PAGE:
演讲的题目叫作 Dare to Compete, Dare to Care（敢于竞争，勇于关爱）。这篇演讲稿前半篇提到了自己参加美国参议院竞选活动，走上从政这条道路，缘于一件事。那时她还没有想好是否要竞选，这对她来说是一个艰难的决定，以前从未考虑过这件事。
这就是我为什么想分享这篇希拉里的演讲。当我们对着机会犹豫不决甚至往后退缩的时候，需要有这样的文章告诉你，即使是希拉里，她也有过这样的时刻，你所要做的就是hold on, lean in，坚持住，向前一步。无论发生什么，即使有人在你背后大声喊叫，也要勇往直前。
It is such an honor and pleasure for me to be back at Yale, especially on the occasion of the 300th anniversary. I have had so many memories of my time here, and as Nick was speaking I thought about how I ended up at Yale Law School. And it tells a little bit about how much progress we’ve made.
What I think most about when I think of Yale is not just the politically charged atmosphere and not even just the superb legal education that I received. It was at Yale that I began work that has been at the core of what I have cared about ever since. I began working with New Haven legal services representing children. And I studied child development, abuse and neglect at the Yale New Haven Hospital and the Child Study Center. I was lucky enough to receive a civil rights internship with Marian Wright Edelman at the Children’s Defense Fund, where I went to work after I graduated. Those experiences fueled in me a passion to work for the benefit of children, particularly the most vulnerable.
Now, looking back, there is no way that I could have predicted what path my life would have taken. I didn’t sit around the law school, saying, well, you know, I think I’ll graduate and then I’ll go to work at the Children’s Defense Fund, and then the impeachment inquiry, and Nixon retired or resigns, I’ll go to Arkansas. I didn’t think like that. I was taking each day at a time.
But, I’ve been very fortunate because I’ve always had an idea in my mind about what I thought was important and what gave my life meaning and purpose. A set of values and beliefs that have helped me navigate the shoals, the sometimes very treacherous sea, to illuminate my own true desires, despite that others say about what l should care about and believe in. A passion to succeed at what l thought was important and children have always provided that lone star, that guiding light. Because l have that absolute conviction that every child, especially in this, the most blessed of nations that has ever existed on the face of earth, that every child deserves the opportunity to live up to his or her God-given potential.
But you know that belief and conviction-it may make for a personal mission statement, but standing alone, not translated into action, it means very little to anyone else, particularly to those for whom you have those concerns.
When I was thinking about running for the United States Senate-which was such an enormous decision to make, one I never could have dreamed that I would have been making when I was here on campus-I visited a school in New York City and I met a young woman, who was a star athlete.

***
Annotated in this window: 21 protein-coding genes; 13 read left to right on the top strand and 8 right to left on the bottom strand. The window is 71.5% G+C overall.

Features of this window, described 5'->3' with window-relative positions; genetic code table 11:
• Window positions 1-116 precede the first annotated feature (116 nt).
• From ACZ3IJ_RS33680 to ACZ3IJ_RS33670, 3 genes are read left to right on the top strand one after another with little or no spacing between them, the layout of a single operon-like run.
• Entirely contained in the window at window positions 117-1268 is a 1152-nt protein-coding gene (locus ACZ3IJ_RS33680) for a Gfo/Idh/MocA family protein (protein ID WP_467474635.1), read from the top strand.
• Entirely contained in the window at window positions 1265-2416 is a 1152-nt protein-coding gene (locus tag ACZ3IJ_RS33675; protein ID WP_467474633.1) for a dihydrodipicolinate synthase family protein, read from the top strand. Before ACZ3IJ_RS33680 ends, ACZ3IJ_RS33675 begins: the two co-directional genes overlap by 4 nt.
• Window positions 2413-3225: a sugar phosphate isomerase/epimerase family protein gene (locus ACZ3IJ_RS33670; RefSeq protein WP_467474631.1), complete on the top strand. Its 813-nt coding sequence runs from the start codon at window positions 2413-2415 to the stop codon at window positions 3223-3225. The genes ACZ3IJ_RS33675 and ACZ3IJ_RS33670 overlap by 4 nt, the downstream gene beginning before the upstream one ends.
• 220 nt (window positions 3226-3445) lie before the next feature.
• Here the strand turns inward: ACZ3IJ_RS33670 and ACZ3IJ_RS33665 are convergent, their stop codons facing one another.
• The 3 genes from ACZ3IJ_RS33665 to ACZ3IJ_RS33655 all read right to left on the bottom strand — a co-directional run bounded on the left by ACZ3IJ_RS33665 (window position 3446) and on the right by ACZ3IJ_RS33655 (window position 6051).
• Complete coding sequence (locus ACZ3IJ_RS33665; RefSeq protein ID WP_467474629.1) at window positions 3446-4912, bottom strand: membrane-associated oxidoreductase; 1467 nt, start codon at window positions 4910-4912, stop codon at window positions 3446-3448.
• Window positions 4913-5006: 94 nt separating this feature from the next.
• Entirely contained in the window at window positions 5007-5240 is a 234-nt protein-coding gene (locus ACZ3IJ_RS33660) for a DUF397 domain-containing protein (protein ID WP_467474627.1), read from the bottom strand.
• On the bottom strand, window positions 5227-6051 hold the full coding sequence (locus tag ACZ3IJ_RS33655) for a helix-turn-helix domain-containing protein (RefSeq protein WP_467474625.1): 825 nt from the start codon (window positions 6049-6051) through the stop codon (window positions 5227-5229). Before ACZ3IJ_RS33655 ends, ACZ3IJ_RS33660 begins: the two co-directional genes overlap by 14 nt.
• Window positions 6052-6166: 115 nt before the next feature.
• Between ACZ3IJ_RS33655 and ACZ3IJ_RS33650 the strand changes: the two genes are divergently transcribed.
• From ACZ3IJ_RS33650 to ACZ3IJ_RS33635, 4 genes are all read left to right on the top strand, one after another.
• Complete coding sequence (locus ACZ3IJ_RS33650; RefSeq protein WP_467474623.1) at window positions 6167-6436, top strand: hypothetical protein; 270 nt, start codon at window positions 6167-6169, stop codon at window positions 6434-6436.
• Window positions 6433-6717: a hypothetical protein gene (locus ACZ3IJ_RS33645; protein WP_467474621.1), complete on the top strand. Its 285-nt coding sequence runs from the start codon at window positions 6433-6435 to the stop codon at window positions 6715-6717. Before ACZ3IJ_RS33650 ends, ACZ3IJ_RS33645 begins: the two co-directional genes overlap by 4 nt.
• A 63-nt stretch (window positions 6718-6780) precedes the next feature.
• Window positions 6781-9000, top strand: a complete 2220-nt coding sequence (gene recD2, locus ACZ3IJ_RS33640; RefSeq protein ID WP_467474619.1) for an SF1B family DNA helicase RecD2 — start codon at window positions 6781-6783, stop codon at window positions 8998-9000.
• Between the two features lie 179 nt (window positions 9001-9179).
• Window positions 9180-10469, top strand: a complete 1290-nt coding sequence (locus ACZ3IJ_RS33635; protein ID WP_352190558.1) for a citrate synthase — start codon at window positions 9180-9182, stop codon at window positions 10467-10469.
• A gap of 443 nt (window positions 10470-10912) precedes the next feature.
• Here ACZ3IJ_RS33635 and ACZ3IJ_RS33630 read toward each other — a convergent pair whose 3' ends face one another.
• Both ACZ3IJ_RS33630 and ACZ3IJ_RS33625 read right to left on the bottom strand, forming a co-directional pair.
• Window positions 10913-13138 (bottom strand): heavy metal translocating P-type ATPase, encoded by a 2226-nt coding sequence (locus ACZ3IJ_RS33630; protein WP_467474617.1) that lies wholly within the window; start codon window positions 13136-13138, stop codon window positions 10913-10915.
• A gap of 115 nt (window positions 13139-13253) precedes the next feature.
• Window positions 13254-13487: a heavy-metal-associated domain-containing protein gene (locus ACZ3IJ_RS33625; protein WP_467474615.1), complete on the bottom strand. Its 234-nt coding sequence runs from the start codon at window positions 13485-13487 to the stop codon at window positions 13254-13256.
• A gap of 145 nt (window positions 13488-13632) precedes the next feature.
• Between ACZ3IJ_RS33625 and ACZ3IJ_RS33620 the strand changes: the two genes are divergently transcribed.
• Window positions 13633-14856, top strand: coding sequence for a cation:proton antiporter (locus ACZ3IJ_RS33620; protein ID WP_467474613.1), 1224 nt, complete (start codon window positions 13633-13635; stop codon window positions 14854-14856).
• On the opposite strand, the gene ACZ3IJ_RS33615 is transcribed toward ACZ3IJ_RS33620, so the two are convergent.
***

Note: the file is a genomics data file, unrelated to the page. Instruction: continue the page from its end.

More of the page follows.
I was there because of Billy Jean King promoting an HBO special about women in sports called “Dare to compete.” It was about Title IX and how we finally, thanks to government action, provided opportunities to girls and women in sports.
And although I played not very well at intramural sports, I have always been a strong supporter of women in sports. And I was introduced by this young woman, and as I went to shake her hand she obviously had been reading the newspapers about people saying I should or shouldn’t run for the Senate. And I was congratulating her on the speech she had just made and she held onto my hand and she said, “Dare to compete, Mrs. Clinton. Dare to compete.”
I took that to heart because it is hard to compete sometimes, especially in public ways, when your failures are there for everyone to see and you don’t know what is going to happen from one day to the next. And yet so much of life, whether we like to accept it or not, is competing with ourselves to be the best we can be, being involved in classes or professions or just life, where we know we are competing with others.
I took her advice and I did compete because I chose to do so. And the biggest choices that you’ll face in your life will be yours alone to make. I’m sure you’ll receive good advice. You’re got a great education to go back and reflect about what is right for you, but you eventually will have to choose and I hope that you will dare to compete. And by that I don’t mean the kind of cutthroat competition that is too often characterized by what is driving America today. I mean the small voice inside you that says to you, you can do it, you can take this risk, you can take this next step.